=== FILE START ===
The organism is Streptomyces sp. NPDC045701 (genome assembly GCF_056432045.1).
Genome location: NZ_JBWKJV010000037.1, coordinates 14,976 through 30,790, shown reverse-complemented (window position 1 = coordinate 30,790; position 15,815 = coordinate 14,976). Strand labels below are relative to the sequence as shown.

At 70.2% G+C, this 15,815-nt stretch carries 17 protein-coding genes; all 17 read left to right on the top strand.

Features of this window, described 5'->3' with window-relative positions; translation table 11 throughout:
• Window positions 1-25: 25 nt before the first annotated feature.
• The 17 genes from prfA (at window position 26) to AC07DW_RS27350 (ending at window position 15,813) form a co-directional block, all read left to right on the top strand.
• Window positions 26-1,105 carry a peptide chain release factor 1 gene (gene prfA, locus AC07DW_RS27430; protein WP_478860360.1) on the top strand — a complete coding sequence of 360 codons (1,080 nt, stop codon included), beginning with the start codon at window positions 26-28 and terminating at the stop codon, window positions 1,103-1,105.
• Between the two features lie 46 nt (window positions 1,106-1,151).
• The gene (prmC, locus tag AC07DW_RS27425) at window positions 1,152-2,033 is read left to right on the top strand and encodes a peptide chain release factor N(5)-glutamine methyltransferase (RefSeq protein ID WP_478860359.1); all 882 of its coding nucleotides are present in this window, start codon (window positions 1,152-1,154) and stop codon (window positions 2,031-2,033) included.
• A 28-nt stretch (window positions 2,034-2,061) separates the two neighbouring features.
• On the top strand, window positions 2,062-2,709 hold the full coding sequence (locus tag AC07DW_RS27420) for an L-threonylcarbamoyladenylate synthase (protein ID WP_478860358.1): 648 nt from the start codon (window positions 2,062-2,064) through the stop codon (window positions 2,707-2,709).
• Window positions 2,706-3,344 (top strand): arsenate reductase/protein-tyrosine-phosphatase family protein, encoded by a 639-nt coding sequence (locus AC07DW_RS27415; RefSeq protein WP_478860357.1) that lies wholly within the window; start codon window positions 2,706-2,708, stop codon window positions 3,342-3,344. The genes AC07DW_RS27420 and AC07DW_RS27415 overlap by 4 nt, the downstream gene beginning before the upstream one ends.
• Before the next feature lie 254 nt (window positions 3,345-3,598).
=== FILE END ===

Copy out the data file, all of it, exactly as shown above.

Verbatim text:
The organism is Streptomyces sp. NPDC045701 (genome assembly GCF_056432045.1).
Genome location: NZ_JBWKJV010000037.1, coordinates 14,976 through 30,790, shown reverse-complemented (window position 1 = coordinate 30,790; position 15,815 = coordinate 14,976). Strand labels below are relative to the sequence as shown.

At 70.2% G+C, this 15,815-nt stretch carries 17 protein-coding genes; all 17 read left to right on the top strand.

Features of this window, described 5'->3' with window-relative positions; translation table 11 throughout:
• Window positions 1-25: 25 nt before the first annotated feature.
• The 17 genes from prfA (at window position 26) to AC07DW_RS27350 (ending at window position 15,813) form a co-directional block, all read left to right on the top strand.
• Window positions 26-1,105 carry a peptide chain release factor 1 gene (gene prfA, locus AC07DW_RS27430; protein WP_478860360.1) on the top strand — a complete coding sequence of 360 codons (1,080 nt, stop codon included), beginning with the start codon at window positions 26-28 and terminating at the stop codon, window positions 1,103-1,105.
• Between the two features lie 46 nt (window positions 1,106-1,151).
• The gene (prmC, locus tag AC07DW_RS27425) at window positions 1,152-2,033 is read left to right on the top strand and encodes a peptide chain release factor N(5)-glutamine methyltransferase (RefSeq protein ID WP_478860359.1); all 882 of its coding nucleotides are present in this window, start codon (window positions 1,152-1,154) and stop codon (window positions 2,031-2,033) included.
• A 28-nt stretch (window positions 2,034-2,061) separates the two neighbouring features.
• On the top strand, window positions 2,062-2,709 hold the full coding sequence (locus tag AC07DW_RS27420) for an L-threonylcarbamoyladenylate synthase (protein ID WP_478860358.1): 648 nt from the start codon (window positions 2,062-2,064) through the stop codon (window positions 2,707-2,709).
• Window positions 2,706-3,344 (top strand): arsenate reductase/protein-tyrosine-phosphatase family protein, encoded by a 639-nt coding sequence (locus AC07DW_RS27415; RefSeq protein WP_478860357.1) that lies wholly within the window; start codon window positions 2,706-2,708, stop codon window positions 3,342-3,344. The genes AC07DW_RS27420 and AC07DW_RS27415 overlap by 4 nt, the downstream gene beginning before the upstream one ends.
• Before the next feature lie 254 nt (window positions 3,345-3,598).